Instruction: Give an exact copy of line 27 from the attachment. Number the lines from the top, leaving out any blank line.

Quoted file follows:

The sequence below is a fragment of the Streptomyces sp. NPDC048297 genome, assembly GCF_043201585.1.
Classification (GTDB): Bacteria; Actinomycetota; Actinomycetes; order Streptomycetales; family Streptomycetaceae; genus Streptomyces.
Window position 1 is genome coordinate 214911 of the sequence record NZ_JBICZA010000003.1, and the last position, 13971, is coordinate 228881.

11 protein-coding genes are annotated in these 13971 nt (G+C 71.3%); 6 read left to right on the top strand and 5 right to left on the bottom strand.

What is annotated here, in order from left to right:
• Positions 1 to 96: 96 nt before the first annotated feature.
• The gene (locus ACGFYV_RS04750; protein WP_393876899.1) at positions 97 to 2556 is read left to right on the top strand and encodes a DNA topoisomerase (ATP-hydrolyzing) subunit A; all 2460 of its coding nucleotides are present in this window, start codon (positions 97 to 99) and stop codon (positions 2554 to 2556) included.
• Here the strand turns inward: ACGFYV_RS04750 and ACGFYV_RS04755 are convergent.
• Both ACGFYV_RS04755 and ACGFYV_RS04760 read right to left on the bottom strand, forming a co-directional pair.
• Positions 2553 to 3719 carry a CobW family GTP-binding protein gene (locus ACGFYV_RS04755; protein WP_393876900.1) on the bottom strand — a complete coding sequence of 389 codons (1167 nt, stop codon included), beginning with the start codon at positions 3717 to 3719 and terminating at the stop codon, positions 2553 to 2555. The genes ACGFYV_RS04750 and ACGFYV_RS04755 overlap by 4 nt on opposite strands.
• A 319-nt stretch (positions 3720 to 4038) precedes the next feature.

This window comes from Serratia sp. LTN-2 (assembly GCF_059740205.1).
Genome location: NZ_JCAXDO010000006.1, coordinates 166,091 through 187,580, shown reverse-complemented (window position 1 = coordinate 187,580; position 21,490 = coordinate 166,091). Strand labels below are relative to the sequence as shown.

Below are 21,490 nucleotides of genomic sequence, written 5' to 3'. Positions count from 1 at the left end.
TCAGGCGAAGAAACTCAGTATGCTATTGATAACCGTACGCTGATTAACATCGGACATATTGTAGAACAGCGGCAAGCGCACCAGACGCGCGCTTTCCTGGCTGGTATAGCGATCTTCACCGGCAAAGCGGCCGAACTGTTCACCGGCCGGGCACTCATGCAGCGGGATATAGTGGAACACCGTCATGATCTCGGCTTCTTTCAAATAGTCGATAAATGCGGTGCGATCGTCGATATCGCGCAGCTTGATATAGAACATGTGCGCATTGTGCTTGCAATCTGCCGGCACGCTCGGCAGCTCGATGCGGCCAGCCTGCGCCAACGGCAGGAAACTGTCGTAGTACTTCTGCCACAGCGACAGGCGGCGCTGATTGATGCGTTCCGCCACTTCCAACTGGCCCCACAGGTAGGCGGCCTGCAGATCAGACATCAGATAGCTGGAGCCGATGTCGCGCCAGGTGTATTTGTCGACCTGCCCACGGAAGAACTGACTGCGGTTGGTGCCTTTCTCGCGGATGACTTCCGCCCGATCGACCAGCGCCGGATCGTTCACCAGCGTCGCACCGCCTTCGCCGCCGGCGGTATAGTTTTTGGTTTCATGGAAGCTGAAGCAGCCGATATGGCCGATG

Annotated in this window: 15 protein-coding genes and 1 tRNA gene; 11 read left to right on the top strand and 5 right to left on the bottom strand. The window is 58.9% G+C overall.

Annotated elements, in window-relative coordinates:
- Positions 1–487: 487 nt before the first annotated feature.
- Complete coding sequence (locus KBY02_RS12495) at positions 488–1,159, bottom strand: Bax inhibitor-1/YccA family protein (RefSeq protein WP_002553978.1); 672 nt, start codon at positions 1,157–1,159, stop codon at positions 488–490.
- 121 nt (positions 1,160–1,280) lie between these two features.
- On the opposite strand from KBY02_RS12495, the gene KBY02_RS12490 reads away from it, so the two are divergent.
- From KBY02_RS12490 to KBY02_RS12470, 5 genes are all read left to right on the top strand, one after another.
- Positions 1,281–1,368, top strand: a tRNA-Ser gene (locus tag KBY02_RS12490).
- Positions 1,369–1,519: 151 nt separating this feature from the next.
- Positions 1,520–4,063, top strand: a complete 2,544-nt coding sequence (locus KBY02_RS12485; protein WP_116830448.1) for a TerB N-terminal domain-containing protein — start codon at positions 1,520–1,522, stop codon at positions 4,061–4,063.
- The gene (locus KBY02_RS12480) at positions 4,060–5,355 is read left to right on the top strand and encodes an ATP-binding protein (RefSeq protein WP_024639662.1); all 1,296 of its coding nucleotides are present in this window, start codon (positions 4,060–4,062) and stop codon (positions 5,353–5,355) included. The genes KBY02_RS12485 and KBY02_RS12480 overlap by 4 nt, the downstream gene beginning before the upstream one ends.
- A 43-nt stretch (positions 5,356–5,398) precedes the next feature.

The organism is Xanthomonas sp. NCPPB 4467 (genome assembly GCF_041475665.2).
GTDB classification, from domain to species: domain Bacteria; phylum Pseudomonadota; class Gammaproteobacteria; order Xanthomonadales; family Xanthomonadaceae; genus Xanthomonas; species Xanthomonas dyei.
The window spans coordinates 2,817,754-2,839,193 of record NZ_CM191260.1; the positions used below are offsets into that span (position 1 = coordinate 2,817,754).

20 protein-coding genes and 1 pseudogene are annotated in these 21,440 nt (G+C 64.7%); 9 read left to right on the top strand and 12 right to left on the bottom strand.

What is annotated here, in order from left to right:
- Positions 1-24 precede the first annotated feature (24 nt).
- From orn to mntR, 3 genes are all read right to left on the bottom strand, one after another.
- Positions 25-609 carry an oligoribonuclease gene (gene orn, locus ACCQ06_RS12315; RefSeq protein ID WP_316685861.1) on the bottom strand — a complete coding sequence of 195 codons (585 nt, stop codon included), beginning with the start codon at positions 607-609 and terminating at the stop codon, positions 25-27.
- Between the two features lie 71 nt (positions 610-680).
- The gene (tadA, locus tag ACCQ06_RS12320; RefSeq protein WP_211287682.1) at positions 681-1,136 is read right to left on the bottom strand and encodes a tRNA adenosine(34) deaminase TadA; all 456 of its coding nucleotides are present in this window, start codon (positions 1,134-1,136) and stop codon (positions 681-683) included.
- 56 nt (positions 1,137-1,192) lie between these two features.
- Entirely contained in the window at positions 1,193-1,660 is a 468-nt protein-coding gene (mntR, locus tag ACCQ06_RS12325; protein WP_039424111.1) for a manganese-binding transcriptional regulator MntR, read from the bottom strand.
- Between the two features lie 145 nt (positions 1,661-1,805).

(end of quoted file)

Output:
- A 43-nt stretch (positions 5,356–5,398) precedes the next feature.